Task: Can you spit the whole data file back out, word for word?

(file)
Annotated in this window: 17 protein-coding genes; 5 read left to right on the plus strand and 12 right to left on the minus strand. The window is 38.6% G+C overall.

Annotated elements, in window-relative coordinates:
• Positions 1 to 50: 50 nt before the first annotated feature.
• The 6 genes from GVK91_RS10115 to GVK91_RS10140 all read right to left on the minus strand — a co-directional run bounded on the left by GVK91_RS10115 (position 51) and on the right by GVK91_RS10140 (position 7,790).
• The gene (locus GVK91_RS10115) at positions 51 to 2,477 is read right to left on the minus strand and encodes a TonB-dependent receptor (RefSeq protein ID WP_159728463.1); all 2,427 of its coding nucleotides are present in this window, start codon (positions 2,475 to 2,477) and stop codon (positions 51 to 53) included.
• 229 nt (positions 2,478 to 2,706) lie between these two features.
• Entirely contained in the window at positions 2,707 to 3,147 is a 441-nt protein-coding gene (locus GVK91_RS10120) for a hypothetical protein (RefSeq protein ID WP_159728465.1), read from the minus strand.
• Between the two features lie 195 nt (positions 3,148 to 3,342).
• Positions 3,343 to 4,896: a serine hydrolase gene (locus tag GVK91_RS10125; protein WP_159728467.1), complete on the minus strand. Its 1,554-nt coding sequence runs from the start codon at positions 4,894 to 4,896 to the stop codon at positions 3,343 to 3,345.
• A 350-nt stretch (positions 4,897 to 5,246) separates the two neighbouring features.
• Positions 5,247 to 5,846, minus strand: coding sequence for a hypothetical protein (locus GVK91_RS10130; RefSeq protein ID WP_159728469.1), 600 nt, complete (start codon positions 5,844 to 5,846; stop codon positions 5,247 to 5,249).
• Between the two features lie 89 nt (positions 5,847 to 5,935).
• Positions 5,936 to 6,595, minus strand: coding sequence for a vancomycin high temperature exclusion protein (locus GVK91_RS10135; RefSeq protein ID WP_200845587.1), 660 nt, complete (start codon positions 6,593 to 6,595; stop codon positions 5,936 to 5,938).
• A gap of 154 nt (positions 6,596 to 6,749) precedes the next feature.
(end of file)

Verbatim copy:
Annotated in this window: 17 protein-coding genes; 5 read left to right on the plus strand and 12 right to left on the minus strand. The window is 38.6% G+C overall.

Annotated elements, in window-relative coordinates:
• Positions 1 to 50: 50 nt before the first annotated feature.
• The 6 genes from GVK91_RS10115 to GVK91_RS10140 all read right to left on the minus strand — a co-directional run bounded on the left by GVK91_RS10115 (position 51) and on the right by GVK91_RS10140 (position 7,790).
• The gene (locus GVK91_RS10115) at positions 51 to 2,477 is read right to left on the minus strand and encodes a TonB-dependent receptor (RefSeq protein ID WP_159728463.1); all 2,427 of its coding nucleotides are present in this window, start codon (positions 2,475 to 2,477) and stop codon (positions 51 to 53) included.
• 229 nt (positions 2,478 to 2,706) lie between these two features.
• Entirely contained in the window at positions 2,707 to 3,147 is a 441-nt protein-coding gene (locus GVK91_RS10120) for a hypothetical protein (RefSeq protein ID WP_159728465.1), read from the minus strand.
• Between the two features lie 195 nt (positions 3,148 to 3,342).
• Positions 3,343 to 4,896: a serine hydrolase gene (locus tag GVK91_RS10125; protein WP_159728467.1), complete on the minus strand. Its 1,554-nt coding sequence runs from the start codon at positions 4,894 to 4,896 to the stop codon at positions 3,343 to 3,345.
• A 350-nt stretch (positions 4,897 to 5,246) separates the two neighbouring features.
• Positions 5,247 to 5,846, minus strand: coding sequence for a hypothetical protein (locus GVK91_RS10130; RefSeq protein ID WP_159728469.1), 600 nt, complete (start codon positions 5,844 to 5,846; stop codon positions 5,247 to 5,249).
• Between the two features lie 89 nt (positions 5,847 to 5,935).
• Positions 5,936 to 6,595, minus strand: coding sequence for a vancomycin high temperature exclusion protein (locus GVK91_RS10135; RefSeq protein ID WP_200845587.1), 660 nt, complete (start codon positions 6,593 to 6,595; stop codon positions 5,936 to 5,938).
• A gap of 154 nt (positions 6,596 to 6,749) precedes the next feature.